The US Supreme Court has called a halt to this one-sided caper. It has co-opted the weapons of the activists - calls to principle and the pretence of adherence to the settled law - to reach the decision it wants. Its language may be flowery but its intent is deadly. The one-sided war is over. Judicial activism of the progressive kind will be met with judicial activism of the conservative kind. (The judicial counter-revolution).

Yes, take that you progressives. Activism can be good. Judicial activism of the conservative kind is what the world needs, unless voters tire of it. But who could tire of Antonin Scalia, Clarence Thomas, Samuel Alito and John Roberts?

Which is why I find her cautionary tale about Obama's choice of Sonia Sotomayor such a hoot, a hack recycling of right wing Republican talking points, remarkably un-illuminated by reference to Sotomayor's actual judicial career- a strategy, which if Republicans and like minds persist with, will see them alienate their few remaining Hispanic supporters, and ensure that the party stays in a Rovian Limbaugh Cheney-led limbo for years to come. An irony as they chortled and crowed about how Bush was stacking the Supreme Court their way for years to come.

But in her trawling for indignation about an Hispanic being proposed for the gig, Albrechtsen did pick up a few sympathetic comments, this being from a conservative lawyer:

The real problem in all of this - both in the US and increasingly in Australia - is the appointment of judges who come from odd (and usually lower-class and Labor voting) backgrounds and who therefore bring to the bench a skewed view of life, which usually reflects itself in the way they reach their judicial conclusions. My late father would have described them as having a “shitty liver”. Homosexuals of both genders on the bench cannot hope to understand how normal families live and work. Similarly so with divorced Hispanics who grew up in in poverty and will doubtless bring a personal perspective of a hatred for Whitey to the bench.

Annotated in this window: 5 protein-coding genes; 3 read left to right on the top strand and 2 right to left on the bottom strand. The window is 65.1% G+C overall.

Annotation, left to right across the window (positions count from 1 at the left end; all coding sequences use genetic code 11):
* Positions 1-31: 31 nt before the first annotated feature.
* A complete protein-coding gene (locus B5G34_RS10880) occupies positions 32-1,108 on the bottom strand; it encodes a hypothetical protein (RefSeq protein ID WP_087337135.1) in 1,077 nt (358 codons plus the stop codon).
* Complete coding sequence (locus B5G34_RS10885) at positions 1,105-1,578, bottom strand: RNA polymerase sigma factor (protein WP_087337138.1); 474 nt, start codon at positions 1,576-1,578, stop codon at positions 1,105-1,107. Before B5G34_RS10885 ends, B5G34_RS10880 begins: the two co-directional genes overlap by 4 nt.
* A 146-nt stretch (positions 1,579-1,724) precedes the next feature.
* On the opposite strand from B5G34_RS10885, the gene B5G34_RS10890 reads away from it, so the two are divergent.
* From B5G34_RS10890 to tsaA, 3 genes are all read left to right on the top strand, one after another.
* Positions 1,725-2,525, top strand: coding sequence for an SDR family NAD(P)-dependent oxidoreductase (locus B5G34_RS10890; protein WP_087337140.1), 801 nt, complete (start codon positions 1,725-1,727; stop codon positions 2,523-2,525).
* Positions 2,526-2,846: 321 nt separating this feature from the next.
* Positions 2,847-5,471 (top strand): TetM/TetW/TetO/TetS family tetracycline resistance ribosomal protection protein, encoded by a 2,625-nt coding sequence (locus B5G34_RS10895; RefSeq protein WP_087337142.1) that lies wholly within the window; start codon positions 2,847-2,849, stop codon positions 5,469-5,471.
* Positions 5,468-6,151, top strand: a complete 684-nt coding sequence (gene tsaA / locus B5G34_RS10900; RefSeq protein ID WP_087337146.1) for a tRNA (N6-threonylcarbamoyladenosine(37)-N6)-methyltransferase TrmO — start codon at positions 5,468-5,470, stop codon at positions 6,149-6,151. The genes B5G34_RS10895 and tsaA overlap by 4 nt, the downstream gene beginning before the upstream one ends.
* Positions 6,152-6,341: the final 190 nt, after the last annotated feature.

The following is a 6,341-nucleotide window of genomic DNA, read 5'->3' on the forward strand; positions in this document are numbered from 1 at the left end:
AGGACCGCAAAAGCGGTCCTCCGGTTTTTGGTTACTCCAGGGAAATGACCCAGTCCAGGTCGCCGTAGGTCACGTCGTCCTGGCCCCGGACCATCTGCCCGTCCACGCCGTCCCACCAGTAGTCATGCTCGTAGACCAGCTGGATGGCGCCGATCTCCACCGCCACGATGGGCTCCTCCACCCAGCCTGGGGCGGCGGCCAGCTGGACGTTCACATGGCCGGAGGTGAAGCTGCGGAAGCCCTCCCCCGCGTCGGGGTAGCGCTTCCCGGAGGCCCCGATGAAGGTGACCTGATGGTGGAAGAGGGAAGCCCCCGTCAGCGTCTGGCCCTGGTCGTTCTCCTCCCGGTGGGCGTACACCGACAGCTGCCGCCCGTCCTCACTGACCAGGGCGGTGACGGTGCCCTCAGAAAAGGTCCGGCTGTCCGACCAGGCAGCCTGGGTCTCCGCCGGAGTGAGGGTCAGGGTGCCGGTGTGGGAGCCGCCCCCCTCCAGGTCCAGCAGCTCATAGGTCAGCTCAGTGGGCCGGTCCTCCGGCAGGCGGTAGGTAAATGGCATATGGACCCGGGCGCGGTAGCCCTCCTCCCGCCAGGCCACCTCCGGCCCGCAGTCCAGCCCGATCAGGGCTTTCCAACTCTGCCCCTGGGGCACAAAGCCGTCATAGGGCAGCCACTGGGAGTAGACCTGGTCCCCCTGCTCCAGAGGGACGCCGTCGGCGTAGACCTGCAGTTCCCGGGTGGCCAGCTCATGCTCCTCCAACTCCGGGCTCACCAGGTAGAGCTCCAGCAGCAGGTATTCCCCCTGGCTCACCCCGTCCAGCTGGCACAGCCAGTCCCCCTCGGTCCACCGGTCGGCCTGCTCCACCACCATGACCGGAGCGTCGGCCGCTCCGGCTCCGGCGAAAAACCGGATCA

Odd backgrounds? A skewed view of life? No silver spoon in mouth? Poofters in abnormal families? Divorced poverty stricken Hispanics hating whitey? Outrageous.

Ah yes, Hispanic is just so odd. Like that Sol chappie feller. And as for poofters ... beyond the pale. Wot, wot and we were born to rule, we few, we bold and brave few whiteys shouldering the white man's burden! 

He added as a capper: What next for this country. A divorced female Aboriginal Legal aid barrister with a hip problem onto the High Court? Disgraceful. Err, think you left out lesbian green whale lover as part of the CV surely old chum. Wot wot, spiffing, tally ho old bean.

Feel free to browse Dame Slap's column at length - it's too tiring to parse it here - but perhaps pause when Albrechtsen picks up on Obama's use of the word empathy as part of his criteria for a candidate, as if this condition or disease is the last thing any human being needs, let alone an activist judge. Judges you see, can't be human, and the law has nothing to do with humanity. It's just a dry as dust interpretation of legal tomes as remote from people as the the judgment of kings.

Which is why I've appended Colbert on empathy, courtesy C and L.